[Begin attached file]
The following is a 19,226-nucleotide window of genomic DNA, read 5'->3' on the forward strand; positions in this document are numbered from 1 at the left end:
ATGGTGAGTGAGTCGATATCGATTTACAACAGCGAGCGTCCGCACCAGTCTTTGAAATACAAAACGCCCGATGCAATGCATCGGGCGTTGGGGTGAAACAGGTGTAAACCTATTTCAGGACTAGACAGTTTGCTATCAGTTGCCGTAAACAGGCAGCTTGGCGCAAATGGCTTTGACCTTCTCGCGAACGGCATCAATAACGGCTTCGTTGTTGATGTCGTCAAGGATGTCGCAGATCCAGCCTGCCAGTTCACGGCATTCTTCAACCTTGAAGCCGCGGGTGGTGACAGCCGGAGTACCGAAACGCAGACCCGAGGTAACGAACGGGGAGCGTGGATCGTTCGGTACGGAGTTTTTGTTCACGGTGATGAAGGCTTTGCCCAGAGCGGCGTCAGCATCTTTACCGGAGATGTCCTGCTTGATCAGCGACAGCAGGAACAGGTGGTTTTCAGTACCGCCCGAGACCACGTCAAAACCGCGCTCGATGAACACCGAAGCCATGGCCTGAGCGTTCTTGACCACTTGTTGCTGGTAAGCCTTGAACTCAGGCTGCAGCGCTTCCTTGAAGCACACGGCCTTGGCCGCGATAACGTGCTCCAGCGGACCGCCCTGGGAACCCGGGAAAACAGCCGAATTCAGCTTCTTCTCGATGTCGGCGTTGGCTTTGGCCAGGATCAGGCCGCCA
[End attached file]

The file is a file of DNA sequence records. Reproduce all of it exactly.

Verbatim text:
The following is a 19,226-nucleotide window of genomic DNA, read 5'->3' on the forward strand; positions in this document are numbered from 1 at the left end:
ATGGTGAGTGAGTCGATATCGATTTACAACAGCGAGCGTCCGCACCAGTCTTTGAAATACAAAACGCCCGATGCAATGCATCGGGCGTTGGGGTGAAACAGGTGTAAACCTATTTCAGGACTAGACAGTTTGCTATCAGTTGCCGTAAACAGGCAGCTTGGCGCAAATGGCTTTGACCTTCTCGCGAACGGCATCAATAACGGCTTCGTTGTTGATGTCGTCAAGGATGTCGCAGATCCAGCCTGCCAGTTCACGGCATTCTTCAACCTTGAAGCCGCGGGTGGTGACAGCCGGAGTACCGAAACGCAGACCCGAGGTAACGAACGGGGAGCGTGGATCGTTCGGTACGGAGTTTTTGTTCACGGTGATGAAGGCTTTGCCCAGAGCGGCGTCAGCATCTTTACCGGAGATGTCCTGCTTGATCAGCGACAGCAGGAACAGGTGGTTTTCAGTACCGCCCGAGACCACGTCAAAACCGCGCTCGATGAACACCGAAGCCATGGCCTGAGCGTTCTTGACCACTTGTTGCTGGTAAGCCTTGAACTCAGGCTGCAGCGCTTCCTTGAAGCACACGGCCTTGGCCGCGATAACGTGCTCCAGCGGACCGCCCTGGGAACCCGGGAAAACAGCCGAATTCAGCTTCTTCTCGATGTCGGCGTTGGCTTTGGCCAGGATCAGGCCGCCA